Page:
I haven’t written a blog for ages (again!) but I thought I would combine three or four recent shoots in this blog.
This time of year I am always relieved when September arrives and the traffic clears from the winding West Country lanes.
A couple of weeks ago I went up to the Moor above Horrabridge amidst showers and photographed rowan berries against the patchwork of fields and moor that makes that particular landscape.
The rowan berries seem to signify a turn in the season away from summer and the slow descent into Autumn.
I walked to the old railway viaduct in Tavistock last week, on bank holiday and photographed the hazel nuts and berries in the sticky heat.
This old railway path also leads to other urban in the small town. These lanes seem to crossover from urban to rural, often harbouring a wealth of animal and plant life.
Yesterday I set my tent up near Pew Tor and walked around the area, I found a tiny bit of heather growing by the Grimstone and Sortridge Leat and some more rowan berries. Soon, the cooler evenings will take over, the trees will turn and the descent into the dark half of the year will begin.
I am not sure I am ready, but look forward to quieter times.
I decided to take my camera along to my Falconry lesson on Wednesday, (http://www.westcountryfalconry.com/index.htm)
a good idea as it turned out as I managed to get some lovely shots of the birds and the landscape on the walk we took.
The falcons the handler had were two Harrier Hawks one youngster and one aged, 26!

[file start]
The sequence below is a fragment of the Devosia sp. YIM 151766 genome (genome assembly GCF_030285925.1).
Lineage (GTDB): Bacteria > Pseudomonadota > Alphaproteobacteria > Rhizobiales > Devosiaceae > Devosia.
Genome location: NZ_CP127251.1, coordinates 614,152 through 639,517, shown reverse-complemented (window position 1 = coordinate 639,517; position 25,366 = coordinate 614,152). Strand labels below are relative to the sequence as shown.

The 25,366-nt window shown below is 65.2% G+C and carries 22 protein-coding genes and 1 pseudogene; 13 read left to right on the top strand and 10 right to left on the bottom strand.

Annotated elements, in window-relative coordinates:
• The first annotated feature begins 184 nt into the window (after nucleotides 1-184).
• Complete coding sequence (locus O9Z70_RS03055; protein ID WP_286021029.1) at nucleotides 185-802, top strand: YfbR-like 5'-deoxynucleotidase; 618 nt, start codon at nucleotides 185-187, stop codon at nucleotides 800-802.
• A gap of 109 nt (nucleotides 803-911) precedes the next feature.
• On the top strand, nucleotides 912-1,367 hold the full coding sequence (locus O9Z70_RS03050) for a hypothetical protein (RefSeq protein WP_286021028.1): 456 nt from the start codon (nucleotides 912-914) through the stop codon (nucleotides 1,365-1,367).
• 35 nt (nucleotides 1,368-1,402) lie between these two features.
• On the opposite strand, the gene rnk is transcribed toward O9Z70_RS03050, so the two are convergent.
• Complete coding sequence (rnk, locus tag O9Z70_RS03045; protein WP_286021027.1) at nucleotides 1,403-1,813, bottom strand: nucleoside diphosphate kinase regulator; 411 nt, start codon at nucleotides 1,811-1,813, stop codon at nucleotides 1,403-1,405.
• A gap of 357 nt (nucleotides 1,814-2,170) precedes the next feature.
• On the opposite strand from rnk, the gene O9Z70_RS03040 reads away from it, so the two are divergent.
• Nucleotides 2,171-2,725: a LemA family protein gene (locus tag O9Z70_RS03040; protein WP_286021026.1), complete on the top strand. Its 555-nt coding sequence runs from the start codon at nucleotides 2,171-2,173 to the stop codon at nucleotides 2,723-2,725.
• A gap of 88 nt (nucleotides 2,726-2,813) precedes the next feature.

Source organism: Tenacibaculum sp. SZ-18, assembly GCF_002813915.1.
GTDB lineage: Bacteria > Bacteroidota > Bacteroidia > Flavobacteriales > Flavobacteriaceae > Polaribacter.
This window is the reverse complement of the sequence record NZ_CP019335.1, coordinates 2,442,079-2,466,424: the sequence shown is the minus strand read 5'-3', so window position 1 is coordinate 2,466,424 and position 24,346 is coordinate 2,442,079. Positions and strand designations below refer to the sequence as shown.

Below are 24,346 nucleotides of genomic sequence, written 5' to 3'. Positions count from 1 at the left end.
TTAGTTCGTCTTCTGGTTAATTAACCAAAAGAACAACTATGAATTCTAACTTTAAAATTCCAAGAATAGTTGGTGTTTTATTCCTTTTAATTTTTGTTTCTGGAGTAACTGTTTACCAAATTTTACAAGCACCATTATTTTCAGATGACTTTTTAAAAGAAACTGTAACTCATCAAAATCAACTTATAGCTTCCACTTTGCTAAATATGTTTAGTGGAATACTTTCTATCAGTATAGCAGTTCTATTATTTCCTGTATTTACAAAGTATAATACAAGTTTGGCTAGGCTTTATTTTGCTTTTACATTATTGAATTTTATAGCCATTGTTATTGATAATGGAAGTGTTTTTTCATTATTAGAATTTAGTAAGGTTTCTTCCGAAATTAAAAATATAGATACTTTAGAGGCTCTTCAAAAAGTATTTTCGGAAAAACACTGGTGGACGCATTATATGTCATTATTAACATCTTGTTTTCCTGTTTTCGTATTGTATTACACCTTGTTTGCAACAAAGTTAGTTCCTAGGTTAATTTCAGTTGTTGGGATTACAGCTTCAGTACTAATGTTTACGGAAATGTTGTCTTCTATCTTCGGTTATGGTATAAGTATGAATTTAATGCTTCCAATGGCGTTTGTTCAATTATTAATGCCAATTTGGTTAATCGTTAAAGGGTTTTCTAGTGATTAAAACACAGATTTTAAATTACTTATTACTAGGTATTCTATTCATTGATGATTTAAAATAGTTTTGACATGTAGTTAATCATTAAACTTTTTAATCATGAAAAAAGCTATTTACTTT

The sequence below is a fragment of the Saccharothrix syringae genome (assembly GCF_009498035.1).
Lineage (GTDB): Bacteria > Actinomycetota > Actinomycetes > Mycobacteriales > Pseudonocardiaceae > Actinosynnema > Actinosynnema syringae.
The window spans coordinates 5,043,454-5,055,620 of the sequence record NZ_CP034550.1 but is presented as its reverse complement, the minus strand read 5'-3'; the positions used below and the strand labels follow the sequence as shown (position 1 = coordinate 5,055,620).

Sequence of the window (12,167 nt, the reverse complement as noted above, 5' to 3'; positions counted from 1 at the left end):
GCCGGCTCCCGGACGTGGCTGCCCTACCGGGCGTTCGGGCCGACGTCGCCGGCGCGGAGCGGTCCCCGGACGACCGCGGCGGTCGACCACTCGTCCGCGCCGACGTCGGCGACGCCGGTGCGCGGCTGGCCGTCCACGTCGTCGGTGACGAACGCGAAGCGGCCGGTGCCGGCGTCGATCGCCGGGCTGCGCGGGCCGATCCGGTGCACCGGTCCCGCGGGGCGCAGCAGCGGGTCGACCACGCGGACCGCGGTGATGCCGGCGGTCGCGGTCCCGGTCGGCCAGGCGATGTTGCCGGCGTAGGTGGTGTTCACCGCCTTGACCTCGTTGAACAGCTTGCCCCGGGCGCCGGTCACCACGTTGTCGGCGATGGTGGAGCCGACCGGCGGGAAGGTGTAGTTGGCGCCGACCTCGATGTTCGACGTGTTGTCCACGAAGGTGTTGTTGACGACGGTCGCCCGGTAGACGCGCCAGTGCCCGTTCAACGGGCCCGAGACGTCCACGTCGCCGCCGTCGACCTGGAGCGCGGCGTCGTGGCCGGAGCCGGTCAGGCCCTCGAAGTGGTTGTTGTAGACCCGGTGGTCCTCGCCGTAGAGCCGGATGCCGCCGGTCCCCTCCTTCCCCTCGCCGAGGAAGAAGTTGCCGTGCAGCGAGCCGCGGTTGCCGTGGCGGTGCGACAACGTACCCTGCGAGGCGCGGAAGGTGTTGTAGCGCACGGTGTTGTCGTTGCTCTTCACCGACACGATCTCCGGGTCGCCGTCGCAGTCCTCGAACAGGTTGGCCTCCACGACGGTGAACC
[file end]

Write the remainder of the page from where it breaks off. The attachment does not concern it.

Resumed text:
We set off walking and I go some quick shots of the lovely Tamar Valley on the way. It was a nice day so an ISO of 200 was used for the landscape shots, in the open. I increased the ISO to 400 for some of the woodland shots later in the walk.
I was handed the gauntlet , as it were and the hawk flew down to get the piece of meat I held in my hand.
The bird seemed light and I enjoyed seeing such a lovely animal so close up.
We walked through the new Tamar trails and came across some interesting mine working including this bridge. (Above)
I enjoyed photographing the birds in the trees, it was lovely to see them flying loose around and about.
At the end of the session another of the group kindly took a shot of me with this European Eagle Owl much to my delight!
The light at this time of the year can be great and the turned bracken and mid distance made a wonderful combination.
The colour shots of the trees also convert well into black and white and the moody subject matter works well.
I climbed to the top of the tor and got a couple of shots looking down and across to Cornwall.